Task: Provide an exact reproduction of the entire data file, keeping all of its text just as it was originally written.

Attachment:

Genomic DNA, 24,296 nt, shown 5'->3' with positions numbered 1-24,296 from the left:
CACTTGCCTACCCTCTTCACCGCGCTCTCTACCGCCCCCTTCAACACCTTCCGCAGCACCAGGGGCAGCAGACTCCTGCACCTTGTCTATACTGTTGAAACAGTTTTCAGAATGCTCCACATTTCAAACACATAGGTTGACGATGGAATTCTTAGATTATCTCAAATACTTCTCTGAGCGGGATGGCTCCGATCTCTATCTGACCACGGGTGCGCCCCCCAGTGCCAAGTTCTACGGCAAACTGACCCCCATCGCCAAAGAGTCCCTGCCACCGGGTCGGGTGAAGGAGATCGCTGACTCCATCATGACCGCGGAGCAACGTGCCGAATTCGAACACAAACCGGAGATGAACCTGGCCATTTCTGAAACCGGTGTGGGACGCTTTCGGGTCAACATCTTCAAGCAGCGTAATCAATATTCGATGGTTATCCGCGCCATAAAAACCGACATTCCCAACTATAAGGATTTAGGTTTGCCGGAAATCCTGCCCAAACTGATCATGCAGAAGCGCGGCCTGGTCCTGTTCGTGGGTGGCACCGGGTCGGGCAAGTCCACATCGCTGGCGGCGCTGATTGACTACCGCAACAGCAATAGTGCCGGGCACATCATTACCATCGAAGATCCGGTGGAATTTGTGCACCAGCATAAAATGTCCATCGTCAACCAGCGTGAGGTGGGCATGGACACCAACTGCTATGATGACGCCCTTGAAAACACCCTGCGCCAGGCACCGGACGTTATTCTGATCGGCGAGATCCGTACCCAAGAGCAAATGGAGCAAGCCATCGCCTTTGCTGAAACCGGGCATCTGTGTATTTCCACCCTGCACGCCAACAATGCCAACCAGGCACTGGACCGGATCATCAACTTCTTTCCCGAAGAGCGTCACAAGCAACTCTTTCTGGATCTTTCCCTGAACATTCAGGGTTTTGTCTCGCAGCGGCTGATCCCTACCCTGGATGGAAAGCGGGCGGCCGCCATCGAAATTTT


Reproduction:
Genomic DNA, 24,296 nt, shown 5'->3' with positions numbered 1-24,296 from the left:
CACTTGCCTACCCTCTTCACCGCGCTCTCTACCGCCCCCTTCAACACCTTCCGCAGCACCAGGGGCAGCAGACTCCTGCACCTTGTCTATACTGTTGAAACAGTTTTCAGAATGCTCCACATTTCAAACACATAGGTTGACGATGGAATTCTTAGATTATCTCAAATACTTCTCTGAGCGGGATGGCTCCGATCTCTATCTGACCACGGGTGCGCCCCCCAGTGCCAAGTTCTACGGCAAACTGACCCCCATCGCCAAAGAGTCCCTGCCACCGGGTCGGGTGAAGGAGATCGCTGACTCCATCATGACCGCGGAGCAACGTGCCGAATTCGAACACAAACCGGAGATGAACCTGGCCATTTCTGAAACCGGTGTGGGACGCTTTCGGGTCAACATCTTCAAGCAGCGTAATCAATATTCGATGGTTATCCGCGCCATAAAAACCGACATTCCCAACTATAAGGATTTAGGTTTGCCGGAAATCCTGCCCAAACTGATCATGCAGAAGCGCGGCCTGGTCCTGTTCGTGGGTGGCACCGGGTCGGGCAAGTCCACATCGCTGGCGGCGCTGATTGACTACCGCAACAGCAATAGTGCCGGGCACATCATTACCATCGAAGATCCGGTGGAATTTGTGCACCAGCATAAAATGTCCATCGTCAACCAGCGTGAGGTGGGCATGGACACCAACTGCTATGATGACGCCCTTGAAAACACCCTGCGCCAGGCACCGGACGTTATTCTGATCGGCGAGATCCGTACCCAAGAGCAAATGGAGCAAGCCATCGCCTTTGCTGAAACCGGGCATCTGTGTATTTCCACCCTGCACGCCAACAATGCCAACCAGGCACTGGACCGGATCATCAACTTCTTTCCCGAAGAGCGTCACAAGCAACTCTTTCTGGATCTTTCCCTGAACATTCAGGGTTTTGTCTCGCAGCGGCTGATCCCTACCCTGGATGGAAAGCGGGCGGCCGCCATCGAAATTTT